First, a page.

You also start prioritizing things based on your ideals. For instance: while understanding that free markets are always better than regulated markets and that trade between nations is a good thing, you start to look around and realize that, still, the market and trade have to be at the service of Conservative ideals, not the other way around. What good is it to have a completely free market and completely free trade if my fellow Americans are thrown out of work and their small and mid-sized communities destroyed because the textile mill was moved to China? Understanding that sometimes a business has to die, you still start looking around…and once you do, you start to realize some things. First and foremost, that the United States rose from agricultural backwater to global economic dominance under Protection. That while we were under Protection, we still did massive trade with the world. That a free trade agreement many hundreds of pages long and regulated by faceless bureaucrats is likely not really a free trade agreement but is, instead, a mechanism whereby those juiced in get special rake-offs. Finally, and most important, that whatever else we do, we still need to make, mine and grow most of our own stuff because that is both economically healthy and necessary for national security.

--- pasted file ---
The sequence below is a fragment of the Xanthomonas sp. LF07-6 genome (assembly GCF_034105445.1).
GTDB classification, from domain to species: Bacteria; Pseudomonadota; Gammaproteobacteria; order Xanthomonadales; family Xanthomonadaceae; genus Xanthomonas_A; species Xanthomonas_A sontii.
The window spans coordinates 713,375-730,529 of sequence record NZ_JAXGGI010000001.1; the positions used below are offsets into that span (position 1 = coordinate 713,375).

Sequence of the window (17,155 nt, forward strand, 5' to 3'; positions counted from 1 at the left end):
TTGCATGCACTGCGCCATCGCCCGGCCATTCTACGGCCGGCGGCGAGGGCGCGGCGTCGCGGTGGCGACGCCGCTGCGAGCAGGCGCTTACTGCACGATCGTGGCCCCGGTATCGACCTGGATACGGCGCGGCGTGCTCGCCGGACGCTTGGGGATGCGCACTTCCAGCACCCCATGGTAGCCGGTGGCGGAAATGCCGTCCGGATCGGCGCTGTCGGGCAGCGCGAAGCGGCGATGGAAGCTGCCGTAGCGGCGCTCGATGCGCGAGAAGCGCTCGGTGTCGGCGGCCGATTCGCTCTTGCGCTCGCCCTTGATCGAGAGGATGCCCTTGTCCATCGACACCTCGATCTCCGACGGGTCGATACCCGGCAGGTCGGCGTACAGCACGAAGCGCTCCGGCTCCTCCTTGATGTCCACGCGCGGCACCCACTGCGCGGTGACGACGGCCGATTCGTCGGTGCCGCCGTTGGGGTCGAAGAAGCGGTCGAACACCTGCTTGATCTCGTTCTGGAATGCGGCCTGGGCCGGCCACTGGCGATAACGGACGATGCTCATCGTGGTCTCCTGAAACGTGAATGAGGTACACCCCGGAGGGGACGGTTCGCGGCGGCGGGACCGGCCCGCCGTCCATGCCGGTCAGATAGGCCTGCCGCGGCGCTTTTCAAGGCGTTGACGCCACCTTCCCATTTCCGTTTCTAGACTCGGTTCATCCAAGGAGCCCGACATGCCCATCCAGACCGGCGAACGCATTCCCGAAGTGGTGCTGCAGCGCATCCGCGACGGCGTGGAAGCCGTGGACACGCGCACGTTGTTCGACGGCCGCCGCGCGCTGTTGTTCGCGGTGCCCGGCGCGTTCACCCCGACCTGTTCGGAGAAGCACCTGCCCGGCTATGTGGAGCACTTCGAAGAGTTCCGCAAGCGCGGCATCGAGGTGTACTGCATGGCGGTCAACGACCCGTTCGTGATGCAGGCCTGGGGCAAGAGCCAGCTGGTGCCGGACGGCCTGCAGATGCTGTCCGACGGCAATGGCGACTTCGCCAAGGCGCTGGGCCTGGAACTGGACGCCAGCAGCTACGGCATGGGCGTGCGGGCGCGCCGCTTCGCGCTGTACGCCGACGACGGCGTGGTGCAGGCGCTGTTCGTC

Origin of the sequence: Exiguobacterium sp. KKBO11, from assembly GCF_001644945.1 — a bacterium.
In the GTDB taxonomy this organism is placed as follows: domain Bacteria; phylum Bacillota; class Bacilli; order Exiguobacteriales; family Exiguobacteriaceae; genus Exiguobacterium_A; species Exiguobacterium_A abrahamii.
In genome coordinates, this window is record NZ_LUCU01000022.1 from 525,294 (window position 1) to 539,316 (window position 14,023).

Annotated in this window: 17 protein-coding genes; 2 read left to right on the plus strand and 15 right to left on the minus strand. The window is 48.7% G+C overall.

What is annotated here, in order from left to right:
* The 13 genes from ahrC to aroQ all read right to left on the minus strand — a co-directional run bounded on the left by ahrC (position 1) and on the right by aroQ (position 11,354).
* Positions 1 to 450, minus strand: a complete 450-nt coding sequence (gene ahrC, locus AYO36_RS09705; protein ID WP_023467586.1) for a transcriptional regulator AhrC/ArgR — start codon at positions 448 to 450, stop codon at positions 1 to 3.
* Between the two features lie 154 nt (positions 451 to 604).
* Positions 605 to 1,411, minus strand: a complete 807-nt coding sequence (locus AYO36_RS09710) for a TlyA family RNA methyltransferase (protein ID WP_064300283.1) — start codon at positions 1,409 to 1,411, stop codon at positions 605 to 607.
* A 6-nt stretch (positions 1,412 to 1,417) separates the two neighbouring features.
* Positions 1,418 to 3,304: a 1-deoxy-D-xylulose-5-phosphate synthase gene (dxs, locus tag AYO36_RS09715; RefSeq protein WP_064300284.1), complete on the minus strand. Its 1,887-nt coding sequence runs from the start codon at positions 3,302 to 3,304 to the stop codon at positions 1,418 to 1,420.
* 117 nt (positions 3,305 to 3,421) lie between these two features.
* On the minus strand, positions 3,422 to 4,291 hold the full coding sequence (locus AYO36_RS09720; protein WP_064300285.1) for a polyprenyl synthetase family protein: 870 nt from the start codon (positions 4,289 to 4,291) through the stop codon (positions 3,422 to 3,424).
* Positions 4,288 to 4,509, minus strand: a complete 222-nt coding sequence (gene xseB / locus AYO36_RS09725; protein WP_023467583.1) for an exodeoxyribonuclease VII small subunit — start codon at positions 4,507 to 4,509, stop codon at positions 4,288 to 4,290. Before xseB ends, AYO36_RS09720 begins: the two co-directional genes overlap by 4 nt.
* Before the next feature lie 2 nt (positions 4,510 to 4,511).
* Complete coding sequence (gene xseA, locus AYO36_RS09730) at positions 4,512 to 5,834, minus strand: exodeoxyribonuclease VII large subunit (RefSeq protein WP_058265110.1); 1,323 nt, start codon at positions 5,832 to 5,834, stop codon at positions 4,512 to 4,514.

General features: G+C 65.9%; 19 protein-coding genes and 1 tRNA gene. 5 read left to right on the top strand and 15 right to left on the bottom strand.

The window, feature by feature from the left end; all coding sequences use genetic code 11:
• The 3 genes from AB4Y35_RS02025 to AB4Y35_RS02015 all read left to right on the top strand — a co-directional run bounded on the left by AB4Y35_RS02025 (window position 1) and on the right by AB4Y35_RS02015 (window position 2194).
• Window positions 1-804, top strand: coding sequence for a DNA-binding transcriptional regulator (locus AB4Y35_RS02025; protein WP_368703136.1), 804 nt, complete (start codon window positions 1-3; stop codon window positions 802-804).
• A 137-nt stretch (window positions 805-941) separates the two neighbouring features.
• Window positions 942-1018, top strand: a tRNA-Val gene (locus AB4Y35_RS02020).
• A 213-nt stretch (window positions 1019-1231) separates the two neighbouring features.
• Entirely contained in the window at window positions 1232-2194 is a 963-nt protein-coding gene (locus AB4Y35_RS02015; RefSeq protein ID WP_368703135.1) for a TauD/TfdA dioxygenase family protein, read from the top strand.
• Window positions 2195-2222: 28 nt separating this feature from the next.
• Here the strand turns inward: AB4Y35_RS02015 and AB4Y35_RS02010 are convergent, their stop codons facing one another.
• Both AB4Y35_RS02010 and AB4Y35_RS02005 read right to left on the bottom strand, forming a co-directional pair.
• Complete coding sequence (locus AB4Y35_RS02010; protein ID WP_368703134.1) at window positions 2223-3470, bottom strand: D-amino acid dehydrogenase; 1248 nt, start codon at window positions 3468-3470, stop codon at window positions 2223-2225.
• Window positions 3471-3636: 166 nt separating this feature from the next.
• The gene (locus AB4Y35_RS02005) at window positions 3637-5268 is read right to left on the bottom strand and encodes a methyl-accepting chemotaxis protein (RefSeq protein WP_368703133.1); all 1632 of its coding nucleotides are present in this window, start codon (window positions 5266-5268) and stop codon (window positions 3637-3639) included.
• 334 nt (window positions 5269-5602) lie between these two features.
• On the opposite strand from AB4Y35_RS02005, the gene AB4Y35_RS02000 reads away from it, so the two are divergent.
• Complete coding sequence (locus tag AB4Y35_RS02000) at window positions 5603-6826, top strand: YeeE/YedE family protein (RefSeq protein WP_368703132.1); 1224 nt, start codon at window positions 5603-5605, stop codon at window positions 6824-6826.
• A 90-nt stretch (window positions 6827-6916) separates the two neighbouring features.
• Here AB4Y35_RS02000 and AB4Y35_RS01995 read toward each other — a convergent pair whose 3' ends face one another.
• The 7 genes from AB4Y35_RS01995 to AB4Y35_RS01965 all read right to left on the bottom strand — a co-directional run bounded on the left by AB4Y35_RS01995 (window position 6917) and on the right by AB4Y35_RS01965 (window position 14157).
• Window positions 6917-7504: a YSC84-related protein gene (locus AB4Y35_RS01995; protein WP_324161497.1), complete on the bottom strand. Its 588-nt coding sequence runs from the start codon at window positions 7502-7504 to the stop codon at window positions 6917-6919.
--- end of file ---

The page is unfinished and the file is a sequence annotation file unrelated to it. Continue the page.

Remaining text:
The leaders of the so-called Conservative movement never got ’round to thinking about any of that. Give the TruCons their way, and we’ll have low taxes and all our things will be made overseas and, in the by and by, every last bit of Progressive drivel about social relationships will be enshrined not in law, but in a series of Supreme Court dictates. I’d rather not, thanks very much. I happen to think that not only I, but my most vigorous opponents would do better under a genuinely Conservative governance. They might officially hate some aspects of it, but they’ll very much like the stability, rule of law and peace and prosperity that it affords. To me, to allow anything liberal or Progressive to happen is a degrading failure: that we might, in a pluralist society, have such things happen is a given…but any real Conservatism is going to fight to prevent any of it from happening. A lost political battle is a lost political battle: but what our Conservative leaders have done is merely surrender, again and again, each time the Progressives really pressed an issue (except on taxes, of course: but, here, you must note, our Conservative leaders had Progressive allies…even among the left, there are those wise enough to know that if you overtax everything, you destroy everything).